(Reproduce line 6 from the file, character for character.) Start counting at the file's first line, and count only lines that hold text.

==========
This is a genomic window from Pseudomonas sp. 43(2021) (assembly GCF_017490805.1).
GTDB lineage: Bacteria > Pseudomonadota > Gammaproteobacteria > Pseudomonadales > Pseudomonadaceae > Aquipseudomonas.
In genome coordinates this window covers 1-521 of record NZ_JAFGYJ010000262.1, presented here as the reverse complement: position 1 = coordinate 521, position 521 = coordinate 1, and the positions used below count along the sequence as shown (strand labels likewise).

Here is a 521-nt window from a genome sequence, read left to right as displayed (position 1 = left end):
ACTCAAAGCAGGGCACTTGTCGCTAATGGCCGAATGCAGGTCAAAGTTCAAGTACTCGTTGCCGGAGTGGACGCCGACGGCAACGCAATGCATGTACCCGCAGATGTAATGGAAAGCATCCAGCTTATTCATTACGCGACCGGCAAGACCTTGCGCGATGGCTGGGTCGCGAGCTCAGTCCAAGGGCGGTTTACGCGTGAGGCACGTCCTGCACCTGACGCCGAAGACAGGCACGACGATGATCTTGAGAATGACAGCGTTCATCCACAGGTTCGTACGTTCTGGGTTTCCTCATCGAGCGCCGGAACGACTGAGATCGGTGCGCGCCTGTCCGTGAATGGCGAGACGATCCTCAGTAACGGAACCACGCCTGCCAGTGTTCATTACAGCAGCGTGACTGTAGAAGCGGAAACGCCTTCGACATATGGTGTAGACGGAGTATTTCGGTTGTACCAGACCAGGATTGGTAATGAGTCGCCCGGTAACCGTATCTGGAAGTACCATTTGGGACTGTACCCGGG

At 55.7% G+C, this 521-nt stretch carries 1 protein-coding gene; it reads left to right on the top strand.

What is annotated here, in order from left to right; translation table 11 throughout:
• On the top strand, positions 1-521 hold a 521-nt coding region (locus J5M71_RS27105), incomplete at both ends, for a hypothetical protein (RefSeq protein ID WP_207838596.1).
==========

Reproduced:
At 55.7% G+C, this 521-nt stretch carries 1 protein-coding gene; it reads left to right on the top strand.